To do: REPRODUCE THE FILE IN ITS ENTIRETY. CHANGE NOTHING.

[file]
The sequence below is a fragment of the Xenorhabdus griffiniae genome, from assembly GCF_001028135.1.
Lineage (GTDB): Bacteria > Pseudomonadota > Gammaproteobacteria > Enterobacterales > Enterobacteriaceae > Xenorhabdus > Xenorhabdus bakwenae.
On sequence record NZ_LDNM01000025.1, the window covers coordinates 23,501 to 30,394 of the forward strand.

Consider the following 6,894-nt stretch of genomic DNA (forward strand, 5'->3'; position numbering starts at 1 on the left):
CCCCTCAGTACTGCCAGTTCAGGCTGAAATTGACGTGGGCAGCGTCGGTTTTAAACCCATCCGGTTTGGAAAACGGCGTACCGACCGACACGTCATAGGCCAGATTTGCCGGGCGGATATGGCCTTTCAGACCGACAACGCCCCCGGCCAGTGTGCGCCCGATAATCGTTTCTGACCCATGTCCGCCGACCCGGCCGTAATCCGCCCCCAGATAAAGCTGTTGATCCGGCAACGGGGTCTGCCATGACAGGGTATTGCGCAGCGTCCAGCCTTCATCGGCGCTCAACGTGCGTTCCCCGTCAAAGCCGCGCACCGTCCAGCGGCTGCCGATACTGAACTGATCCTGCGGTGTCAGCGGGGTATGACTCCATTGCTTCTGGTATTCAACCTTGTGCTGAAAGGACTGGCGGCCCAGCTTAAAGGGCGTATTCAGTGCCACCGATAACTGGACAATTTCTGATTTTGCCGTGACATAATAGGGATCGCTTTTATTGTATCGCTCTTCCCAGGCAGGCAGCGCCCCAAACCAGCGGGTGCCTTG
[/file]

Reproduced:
The sequence below is a fragment of the Xenorhabdus griffiniae genome, from assembly GCF_001028135.1.
Lineage (GTDB): Bacteria > Pseudomonadota > Gammaproteobacteria > Enterobacterales > Enterobacteriaceae > Xenorhabdus > Xenorhabdus bakwenae.
On sequence record NZ_LDNM01000025.1, the window covers coordinates 23,501 to 30,394 of the forward strand.

Consider the following 6,894-nt stretch of genomic DNA (forward strand, 5'->3'; position numbering starts at 1 on the left):
CCCCTCAGTACTGCCAGTTCAGGCTGAAATTGACGTGGGCAGCGTCGGTTTTAAACCCATCCGGTTTGGAAAACGGCGTACCGACCGACACGTCATAGGCCAGATTTGCCGGGCGGATATGGCCTTTCAGACCGACAACGCCCCCGGCCAGTGTGCGCCCGATAATCGTTTCTGACCCATGTCCGCCGACCCGGCCGTAATCCGCCCCCAGATAAAGCTGTTGATCCGGCAACGGGGTCTGCCATGACAGGGTATTGCGCAGCGTCCAGCCTTCATCGGCGCTCAACGTGCGTTCCCCGTCAAAGCCGCGCACCGTCCAGCGGCTGCCGATACTGAACTGATCCTGCGGTGTCAGCGGGGTATGACTCCATTGCTTCTGGTATTCAACCTTGTGCTGAAAGGACTGGCGGCCCAGCTTAAAGGGCGTATTCAGTGCCACCGATAACTGGACAATTTCTGATTTTGCCGTGACATAATAGGGATCGCTTTTATTGTATCGCTCTTCCCAGGCAGGCAGCGCCCCAAACCAGCGGGTGCCTTG